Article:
- The Washington Times - Thursday, January 30, 2014

NASA is supposed to build machines that launch into space, not structures that stay grounded on Earth and send spending into the stratosphere.

But that is exactly what is happening this year as the National Aeronautics and Space Administration completes the $350 million rocket-engine testing A-3 tower at its research facility in Mississippi. There is just one problem: The space exploration agency doesn’t want it.

Instead, NASA is forced to complete the project — which now won’t be put to use — because of legislation handed down from Congress in what critics say is a classic example of earmarking.

“Because the Constellation Program was cancelled in 2010 the A-3’s unique testing capabilities will not be needed and the stand will be mothballed upon completion,” NASA’s internal watchdog, the inspector general, said this month.

Bloomberg News, which first reported the issue this week, called the structure “an example of how U.S. lawmakers thwart efforts to cut costs and eliminate government waste, even as they criticize agencies for failing to do so.”

NASA does not expect to use the tower after construction but is compelled by legislation from Sen. Roger F. Wicker, Mississippi Republican, who wants to ensure the project is completed.

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For failing to heed government officials and forcing wasteful spending on taxpayers, Mr. Wicker wins this week’s Golden Hammer, a distinction given by The Washington Times for examples of fiscal waste, fraud and abuse.

Ironically, Congress says it has been operating under a self-imposed ban on earmarks — pet projects that funnel money back to lawmakers’ home districts, often at taxpayer expense. But recent examples show members are still finding ways around the self-imposed prohibition.

Mr. Wicker said the testing tower would help maintain the research center’s place at the forefront of U.S. space exploration.

“Stennis Space Center is the nation’s premier rocket engine testing facility,” a statement from the senator said. “It is a magnet for public and private research investment because of infrastructure projects like the A-3 test stand. In 2010, I authored an amendment to require the completion of that particular project, ensuring the Stennis facility is prepared for ever-changing technologies and demands.”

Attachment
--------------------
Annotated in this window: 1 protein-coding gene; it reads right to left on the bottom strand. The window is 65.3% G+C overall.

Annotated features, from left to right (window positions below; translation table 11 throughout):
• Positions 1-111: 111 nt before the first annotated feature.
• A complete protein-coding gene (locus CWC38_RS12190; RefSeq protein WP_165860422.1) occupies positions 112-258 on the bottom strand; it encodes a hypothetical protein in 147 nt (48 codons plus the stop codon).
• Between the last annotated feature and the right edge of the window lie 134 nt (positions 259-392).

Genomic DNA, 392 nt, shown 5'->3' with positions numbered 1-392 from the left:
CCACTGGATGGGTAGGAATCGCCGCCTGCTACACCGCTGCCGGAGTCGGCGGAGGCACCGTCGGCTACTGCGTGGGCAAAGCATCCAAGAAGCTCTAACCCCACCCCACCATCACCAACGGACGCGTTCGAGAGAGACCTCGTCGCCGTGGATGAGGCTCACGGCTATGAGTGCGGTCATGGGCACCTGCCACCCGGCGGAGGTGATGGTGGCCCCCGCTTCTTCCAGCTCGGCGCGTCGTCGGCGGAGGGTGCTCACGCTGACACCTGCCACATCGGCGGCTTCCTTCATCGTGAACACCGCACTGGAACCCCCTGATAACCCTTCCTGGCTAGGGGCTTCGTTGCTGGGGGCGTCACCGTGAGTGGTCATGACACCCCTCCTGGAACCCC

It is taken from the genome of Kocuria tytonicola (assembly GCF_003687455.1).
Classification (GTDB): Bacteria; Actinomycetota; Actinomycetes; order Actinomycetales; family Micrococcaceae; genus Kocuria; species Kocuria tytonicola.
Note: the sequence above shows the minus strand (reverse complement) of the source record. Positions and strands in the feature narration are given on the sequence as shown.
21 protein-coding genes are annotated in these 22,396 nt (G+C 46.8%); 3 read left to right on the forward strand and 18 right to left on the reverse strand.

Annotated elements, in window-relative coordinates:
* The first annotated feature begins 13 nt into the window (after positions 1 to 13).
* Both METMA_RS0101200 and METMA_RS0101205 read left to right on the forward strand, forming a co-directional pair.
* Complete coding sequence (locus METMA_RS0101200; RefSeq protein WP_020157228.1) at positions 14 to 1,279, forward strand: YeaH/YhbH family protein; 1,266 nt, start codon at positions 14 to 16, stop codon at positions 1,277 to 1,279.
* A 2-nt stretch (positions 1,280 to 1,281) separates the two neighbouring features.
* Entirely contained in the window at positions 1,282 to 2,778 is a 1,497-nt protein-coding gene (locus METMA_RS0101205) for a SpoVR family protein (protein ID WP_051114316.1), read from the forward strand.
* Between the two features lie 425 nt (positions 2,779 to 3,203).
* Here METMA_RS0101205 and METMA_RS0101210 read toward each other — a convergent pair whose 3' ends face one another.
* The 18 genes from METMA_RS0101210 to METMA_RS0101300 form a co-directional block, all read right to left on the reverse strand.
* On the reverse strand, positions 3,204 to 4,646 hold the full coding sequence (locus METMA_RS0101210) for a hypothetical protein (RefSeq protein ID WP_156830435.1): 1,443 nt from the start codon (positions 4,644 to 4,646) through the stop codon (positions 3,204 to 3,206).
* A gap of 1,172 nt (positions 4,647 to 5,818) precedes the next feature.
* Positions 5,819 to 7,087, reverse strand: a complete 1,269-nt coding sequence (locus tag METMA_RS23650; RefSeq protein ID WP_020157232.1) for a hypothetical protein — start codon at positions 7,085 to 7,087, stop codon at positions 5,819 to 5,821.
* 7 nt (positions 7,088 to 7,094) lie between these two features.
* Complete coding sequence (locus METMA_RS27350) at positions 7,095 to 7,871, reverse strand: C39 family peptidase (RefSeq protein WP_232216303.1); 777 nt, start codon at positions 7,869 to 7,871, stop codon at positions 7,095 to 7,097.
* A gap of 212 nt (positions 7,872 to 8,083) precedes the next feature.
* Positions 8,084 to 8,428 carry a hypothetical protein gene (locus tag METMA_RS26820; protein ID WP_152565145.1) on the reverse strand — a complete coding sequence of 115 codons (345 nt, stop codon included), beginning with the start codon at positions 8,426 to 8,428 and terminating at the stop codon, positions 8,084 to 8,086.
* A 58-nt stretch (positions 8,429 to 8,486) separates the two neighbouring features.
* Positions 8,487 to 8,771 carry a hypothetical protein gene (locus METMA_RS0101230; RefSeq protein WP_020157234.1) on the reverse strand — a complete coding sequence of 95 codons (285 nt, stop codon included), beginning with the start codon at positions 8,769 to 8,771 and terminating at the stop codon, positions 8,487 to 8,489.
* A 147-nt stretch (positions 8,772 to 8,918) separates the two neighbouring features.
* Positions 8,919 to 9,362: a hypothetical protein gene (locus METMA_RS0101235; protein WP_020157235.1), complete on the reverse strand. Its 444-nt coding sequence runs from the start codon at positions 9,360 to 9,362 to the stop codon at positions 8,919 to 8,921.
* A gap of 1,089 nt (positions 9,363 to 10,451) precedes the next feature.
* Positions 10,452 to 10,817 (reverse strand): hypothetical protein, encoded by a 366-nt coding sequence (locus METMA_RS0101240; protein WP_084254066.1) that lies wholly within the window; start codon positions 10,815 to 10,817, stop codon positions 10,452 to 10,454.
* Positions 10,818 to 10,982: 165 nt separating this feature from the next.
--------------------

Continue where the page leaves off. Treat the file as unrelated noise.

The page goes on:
The Washington Times has reported on similar examples of Congress forcing unwanted spending on agencies and taxpayers. Last year, for example, Rep. Jim Jordan, Ohio Republican, earned the Golden Hammer for forcing the Army to buy a half-billion dollars worth of Abrams tanks even though military leaders say they were not needed.

The A-3 testing tower will stand 300 feet and be able to withstand 1 million pounds of thrust, NASA says. The massive steel structure is designed to test how rocket engines operate at altitudes of up to 100,000 feet by creating a vacuum within the testing chamber to simulate the upper reaches of the atmosphere, said Rebecca Strecker, a spokeswoman for the Stennis facility.

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The testing is a key component in evaluating how the propulsion systems will perform in outer space.

When construction on the structure began in May 2007, NASA was preparing to work on the Ares series of rockets that would propel Constellation spacecraft to the moon and eventually to Mars. Since the program was canceled in 2010, NASA says, there is little reason to operate the tower.

The problem is not uncommon for the space agency, investigators said.

“Test stands for large rocket propulsion systems cost hundreds of millions of dollars to build or refurbish and may sit idle for many years after the programs for which they were built end,” the inspector general said.

When the final tally is calculated, the inspector general said, the cost of the facility will be $350 million, though it noted some estimates place it at more than $400 million. Ms. Strecker estimated that it will cost another $900,000 annually to maintain the structure while it is waiting for a purpose.

NASA spokesman Allard Beutel said the agency is maintaining a balance between making sure it has the skills needed for future projects while ensuring good management of its infrastructure in a time of tight budget constraints.

“This is an ongoing effort to make sure we have the right workforce and capabilities,” he said. “We have to be prepared for future exploration.”

The John C. Stennis Space Center, located in the southern part of Mississippi not far from New Orleans, has long been NASA’s largest engine testing facility. It helped create the Saturn V rocket propulsion for the Apollo space program that culminated with the first moon landing in 1969. Mr. Beutel said the center has nine test stands, seven of which are working on active projects.

Pete Sepp, executive vice president of the National Taxpayers Union, told Bloomberg News that the agency should have been allowed to stop construction on the tower.

“Current federal spending trends are not sustainable, and if NASA can make a relatively painless contribution to deficit reduction by shutting down an unwanted program, why not let it happen?” he said. “It’s not rocket science, at least fiscally.”

• Phillip Swarts can be reached at pswarts@washingtontimes.com.

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